The South Shore Open Air Swimming Bath


The Open Air Baths in the 1920s

Situated adjacent to the South Pier at Blackpool was the open- air swimming bath. Elliptical in form, it was designed in the renaissance style of architecture, with white ivory terracotta, known as ‘Marmola’. It was said to be the largest and finest of its kind in the world and similar in design to the colosseum of ancient Rome.

Built at a cost of around £70,000, it was officially opened on the 9th June 1923, the same day as the first Blackpool Carnival, by the Mayor of Blackpool, Councillor Henry Brooks. The opening ceremony was followed by a short swimming exhibition in which Blackpool swimmer Lucy Morton took part. The following year Lucy was to win a gold medal in the 1924 Paris Olympics.

The baths as illustrated on the 1931 Holiday Guide, Publicity Department Collection

With a capacity of over one and a half million gallons of scientifically filtered seawater, it was capable of accommodating 500 bathers and 3000 spectators. The average depth of the 110 yard international pool was around 5ft although a depth of 15ft was needed to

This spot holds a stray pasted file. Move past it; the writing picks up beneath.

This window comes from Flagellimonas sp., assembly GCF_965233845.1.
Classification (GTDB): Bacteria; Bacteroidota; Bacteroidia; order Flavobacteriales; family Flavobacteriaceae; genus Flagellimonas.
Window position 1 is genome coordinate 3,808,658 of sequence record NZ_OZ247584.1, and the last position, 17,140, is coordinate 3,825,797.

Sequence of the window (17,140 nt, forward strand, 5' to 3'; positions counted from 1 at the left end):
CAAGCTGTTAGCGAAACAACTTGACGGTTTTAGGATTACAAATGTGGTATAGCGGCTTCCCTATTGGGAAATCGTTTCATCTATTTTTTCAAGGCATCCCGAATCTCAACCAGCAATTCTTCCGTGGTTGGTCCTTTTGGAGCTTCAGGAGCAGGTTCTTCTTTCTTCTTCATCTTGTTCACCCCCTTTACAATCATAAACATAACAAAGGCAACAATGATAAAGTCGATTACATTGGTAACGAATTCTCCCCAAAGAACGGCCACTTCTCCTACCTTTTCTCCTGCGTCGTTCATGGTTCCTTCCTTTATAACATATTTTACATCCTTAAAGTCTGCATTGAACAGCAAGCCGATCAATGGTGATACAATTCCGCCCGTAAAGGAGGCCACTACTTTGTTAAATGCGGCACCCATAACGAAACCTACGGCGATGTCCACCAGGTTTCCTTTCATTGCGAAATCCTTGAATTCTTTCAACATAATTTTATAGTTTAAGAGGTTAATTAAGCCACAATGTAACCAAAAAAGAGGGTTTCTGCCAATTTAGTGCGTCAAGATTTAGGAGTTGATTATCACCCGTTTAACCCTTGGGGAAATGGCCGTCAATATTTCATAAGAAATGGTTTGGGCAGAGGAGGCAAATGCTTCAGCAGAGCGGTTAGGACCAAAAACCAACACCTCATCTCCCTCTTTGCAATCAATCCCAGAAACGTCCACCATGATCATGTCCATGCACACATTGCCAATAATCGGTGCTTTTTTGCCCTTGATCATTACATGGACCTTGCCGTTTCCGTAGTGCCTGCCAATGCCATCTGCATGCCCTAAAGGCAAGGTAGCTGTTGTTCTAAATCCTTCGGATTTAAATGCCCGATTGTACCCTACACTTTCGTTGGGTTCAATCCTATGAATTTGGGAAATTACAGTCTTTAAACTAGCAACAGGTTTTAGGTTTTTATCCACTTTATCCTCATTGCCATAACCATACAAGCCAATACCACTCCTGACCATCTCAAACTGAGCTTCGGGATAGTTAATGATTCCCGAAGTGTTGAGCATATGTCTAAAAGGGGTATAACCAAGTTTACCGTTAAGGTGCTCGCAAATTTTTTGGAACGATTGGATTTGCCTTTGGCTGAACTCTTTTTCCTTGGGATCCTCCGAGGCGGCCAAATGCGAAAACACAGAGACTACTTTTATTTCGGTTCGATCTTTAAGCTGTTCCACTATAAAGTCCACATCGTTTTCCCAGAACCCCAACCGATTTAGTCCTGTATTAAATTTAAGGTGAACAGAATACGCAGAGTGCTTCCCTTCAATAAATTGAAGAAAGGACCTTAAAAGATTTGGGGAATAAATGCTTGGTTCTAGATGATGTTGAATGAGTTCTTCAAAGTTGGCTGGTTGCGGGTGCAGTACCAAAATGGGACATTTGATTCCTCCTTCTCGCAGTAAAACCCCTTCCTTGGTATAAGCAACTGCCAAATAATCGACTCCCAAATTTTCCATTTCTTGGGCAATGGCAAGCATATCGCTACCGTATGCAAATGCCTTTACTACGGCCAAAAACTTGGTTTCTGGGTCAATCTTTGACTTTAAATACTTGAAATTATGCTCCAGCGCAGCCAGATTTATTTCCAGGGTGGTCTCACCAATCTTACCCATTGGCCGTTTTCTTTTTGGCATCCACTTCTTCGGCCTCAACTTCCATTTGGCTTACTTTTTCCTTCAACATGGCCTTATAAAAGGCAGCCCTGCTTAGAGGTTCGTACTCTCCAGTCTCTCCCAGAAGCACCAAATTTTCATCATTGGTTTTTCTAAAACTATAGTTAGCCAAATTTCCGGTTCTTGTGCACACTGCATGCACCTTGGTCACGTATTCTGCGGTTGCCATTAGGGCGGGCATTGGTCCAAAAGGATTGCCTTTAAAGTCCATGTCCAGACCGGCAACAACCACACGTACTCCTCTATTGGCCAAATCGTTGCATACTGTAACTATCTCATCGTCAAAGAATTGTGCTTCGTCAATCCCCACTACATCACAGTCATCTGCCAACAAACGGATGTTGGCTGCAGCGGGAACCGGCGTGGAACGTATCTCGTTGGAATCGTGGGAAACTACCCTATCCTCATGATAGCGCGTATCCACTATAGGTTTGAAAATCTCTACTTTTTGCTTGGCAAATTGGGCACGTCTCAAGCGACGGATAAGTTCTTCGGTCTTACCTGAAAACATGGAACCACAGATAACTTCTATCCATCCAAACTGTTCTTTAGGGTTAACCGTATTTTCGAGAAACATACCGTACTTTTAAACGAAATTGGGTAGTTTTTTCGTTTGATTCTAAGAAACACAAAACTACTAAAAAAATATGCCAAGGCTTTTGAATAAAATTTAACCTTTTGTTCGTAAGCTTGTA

accommodate the 32ft diving board. On the spacious balcony, visitors could promenade for a distance of 1/3 of a mile. Within the first two years of opening over one million swimmers and spectators used the amenity.


In 1934, the bathing pool was featured in the Gracie Fields film ‘Sing As We Go’, and in later years it was the venue for the Miss- Blackpool and Miss UK Beauty Contests. The Lancashire Cotton Queens were also crowned there. During the 1970s, the European ‘Jeux Sans Frontiers’ (‘It’s a Knockout’) competition also took place at the pool.


Sadly in 1983, following years of neglect and falling attendances, the bath was demolished and the site developed into a water based, indoor leisure complex known as ‘The Sandcastle’. Had the summing bath survived it would surely have been granted listed status.


A superb model of the open-air bath can be seen today at Brookes Collectables on Waterloo Road.


Barry Shaw

147 views

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